Aviation roundtables still not finalized: CB 7

By Madina Toure

Advocates and residents who are working to reduce jet noise and pollution around Queens’ two major airports are still at odds over the number of roundtables needed as well as membership.

Gov. Andrew Cuomo issued a directive in March calling on the Port Authority, the state agency that manages Kennedy and LaGuardia airports, to start aviation community roundtables with Federal Aviation Administration officials and community representatives in April for the two airports.

But different community stakeholders disagree on the number of roundtables necessary to address the problem as well as the roundtables’ membership.

Residents and elected officials in southeast Queens, who are mostly affected by JFK, would like to see one Aviation Community Roundtable for each airport. But where LaGuardia is located, in northeast Queens, the preference is one roundtable.

At the Queens Community Board 7’s monthly meeting this week, Warren Schreiber, chairman of the aviation committee, said both sides make credible arguments but there is still a stalemate over the matter.

“They just can’t find any type of common ground so this is the third or fourth roundtable meeting that just ended with nothing being done,” Schreiber said.

But he noted groups must be able to prove that they have members, hold regular meetings and hold popular elections for positions, calling on the Port Authority to address the question of membership first.

“I thought that they were going about this all wrong,” he said. “I think the first thing they should do is establish the membership and then the membership can go along whether there’s one or two roundtables … Everybody’s appointing themselves part of this and it’s not working out at all.”

The issue was discussed at a roundtable meeting Nov. 20, in addition to two other meetings held in June and in August.

The Eastern Queens Alliance, a federation of civic associations from southeast Queens, supports separate roundtables, while Queens Quiet Skies, an advocacy group that started in northeast Queens, wants one roundtable for the two airports.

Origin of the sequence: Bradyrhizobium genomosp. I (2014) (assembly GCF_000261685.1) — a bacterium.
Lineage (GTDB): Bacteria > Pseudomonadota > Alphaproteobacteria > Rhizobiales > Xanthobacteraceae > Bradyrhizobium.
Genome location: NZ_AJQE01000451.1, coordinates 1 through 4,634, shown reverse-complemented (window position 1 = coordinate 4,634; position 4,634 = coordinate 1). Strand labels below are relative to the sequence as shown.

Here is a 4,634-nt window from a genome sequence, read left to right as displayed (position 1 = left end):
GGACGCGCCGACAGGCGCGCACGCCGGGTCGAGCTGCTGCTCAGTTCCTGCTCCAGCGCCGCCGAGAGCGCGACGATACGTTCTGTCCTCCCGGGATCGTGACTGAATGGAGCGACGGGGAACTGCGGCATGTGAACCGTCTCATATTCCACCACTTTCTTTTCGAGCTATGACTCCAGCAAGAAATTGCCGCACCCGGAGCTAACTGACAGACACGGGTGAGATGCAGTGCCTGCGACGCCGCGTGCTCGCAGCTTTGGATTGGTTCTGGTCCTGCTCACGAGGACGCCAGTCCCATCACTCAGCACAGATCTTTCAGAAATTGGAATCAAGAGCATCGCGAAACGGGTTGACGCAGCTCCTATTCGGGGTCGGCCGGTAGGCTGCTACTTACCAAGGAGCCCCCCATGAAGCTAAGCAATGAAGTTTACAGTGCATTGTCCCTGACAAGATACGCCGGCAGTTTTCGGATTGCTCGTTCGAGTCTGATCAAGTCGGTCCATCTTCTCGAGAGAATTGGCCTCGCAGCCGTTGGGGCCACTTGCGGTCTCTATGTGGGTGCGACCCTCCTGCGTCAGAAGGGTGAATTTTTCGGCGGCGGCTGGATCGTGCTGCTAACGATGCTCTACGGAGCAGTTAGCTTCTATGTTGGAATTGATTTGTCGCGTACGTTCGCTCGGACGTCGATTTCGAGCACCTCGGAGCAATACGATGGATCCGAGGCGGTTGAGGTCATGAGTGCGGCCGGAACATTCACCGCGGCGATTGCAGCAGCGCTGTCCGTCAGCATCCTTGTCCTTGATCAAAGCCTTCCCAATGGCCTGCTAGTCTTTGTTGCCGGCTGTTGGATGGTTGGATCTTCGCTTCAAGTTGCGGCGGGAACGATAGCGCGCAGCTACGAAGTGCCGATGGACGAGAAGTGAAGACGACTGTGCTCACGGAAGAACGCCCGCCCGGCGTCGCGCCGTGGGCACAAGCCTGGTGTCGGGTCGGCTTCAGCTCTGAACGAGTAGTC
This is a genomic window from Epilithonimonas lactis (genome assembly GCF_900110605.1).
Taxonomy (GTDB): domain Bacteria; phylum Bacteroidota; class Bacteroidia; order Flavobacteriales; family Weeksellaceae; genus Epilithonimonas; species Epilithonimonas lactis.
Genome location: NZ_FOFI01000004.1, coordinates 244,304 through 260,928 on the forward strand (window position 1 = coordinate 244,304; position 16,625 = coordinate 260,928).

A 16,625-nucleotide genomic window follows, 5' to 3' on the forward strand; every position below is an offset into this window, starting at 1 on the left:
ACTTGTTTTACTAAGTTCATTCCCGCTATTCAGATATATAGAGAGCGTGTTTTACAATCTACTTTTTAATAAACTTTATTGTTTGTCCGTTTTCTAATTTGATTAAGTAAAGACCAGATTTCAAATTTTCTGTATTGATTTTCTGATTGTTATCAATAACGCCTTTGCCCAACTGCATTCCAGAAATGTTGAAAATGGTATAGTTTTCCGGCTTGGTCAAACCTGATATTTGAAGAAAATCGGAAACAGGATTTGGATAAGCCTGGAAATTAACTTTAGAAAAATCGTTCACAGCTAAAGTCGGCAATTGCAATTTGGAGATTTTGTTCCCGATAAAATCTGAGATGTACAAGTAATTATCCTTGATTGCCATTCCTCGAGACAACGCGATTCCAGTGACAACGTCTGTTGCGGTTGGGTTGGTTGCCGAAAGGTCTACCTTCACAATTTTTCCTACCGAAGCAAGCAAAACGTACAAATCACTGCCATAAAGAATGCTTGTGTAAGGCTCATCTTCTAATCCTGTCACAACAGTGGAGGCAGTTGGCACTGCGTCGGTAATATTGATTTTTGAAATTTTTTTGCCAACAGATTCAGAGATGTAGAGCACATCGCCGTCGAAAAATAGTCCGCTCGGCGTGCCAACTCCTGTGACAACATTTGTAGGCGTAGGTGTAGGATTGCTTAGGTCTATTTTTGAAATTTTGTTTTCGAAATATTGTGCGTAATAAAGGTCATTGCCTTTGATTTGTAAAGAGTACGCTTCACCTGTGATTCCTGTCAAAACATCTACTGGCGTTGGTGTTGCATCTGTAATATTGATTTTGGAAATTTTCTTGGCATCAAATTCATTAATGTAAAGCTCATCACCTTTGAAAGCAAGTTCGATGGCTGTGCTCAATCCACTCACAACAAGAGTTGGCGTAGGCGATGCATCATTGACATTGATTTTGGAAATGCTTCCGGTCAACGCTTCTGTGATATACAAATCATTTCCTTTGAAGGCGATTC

In his March directive, Cuomo said the two roundtables would include representatives of local elected officials and would allow all parties to seek mutually beneficial ways to manage noise impacts.

He also said the roundtables would provide communities with suggestions, information and ongoing updates during the separate Part 150 Noise Studies, an $8 million agreement between Port Authority and environmental science associates. The studies would study 65 decibels and day/night levels and for informational purposes, 55 decibels and day/night levels.

On Jan. 28, the Port Authority said both airports had set passenger records in 2014, with 53.2 million passengers at JFK and an airport high of 26.9 million passengers at LaGuardia, according to Schreiber.

The FAA also came up with a solution to address airlines violating their temporary slot assignments. The agency is proposing 81 scheduled operations per hour and two unscheduled operations at JFK and 71 scheduled operations per hour and three unscheduled operations.

This would bring 1,205 slots daily to JFK between 6 a.m. and 10 p.m. and 1,136 slots between 6 a.m. and 9:59 p.m. at LaGuardia.

“They would take off more than their allotted slots and sometimes they wouldn’t use them at all and there was no way of giving them to other airlines,” Schreiber said. “So the FAA — they actually want to do something right in this case — they actually want to make the slots permanent.”

Schreiber also said the FAA Reauthorization and Reform Act of 2012 expires at the end of fiscal year 2015, meaning Congress would have to enact new legislation to authorize funding and set policy priorities for the FAA.

Reauthorization affects the number of slots, technology such as NextGen engines and the community’s clout, he added.

“It can affect how much of a say we as community stakeholders have in their operation,” he said.

Reach reporter Madina Toure by e-mail at mtour‌e@cng‌local.com or by phone at (718) 260–4566.

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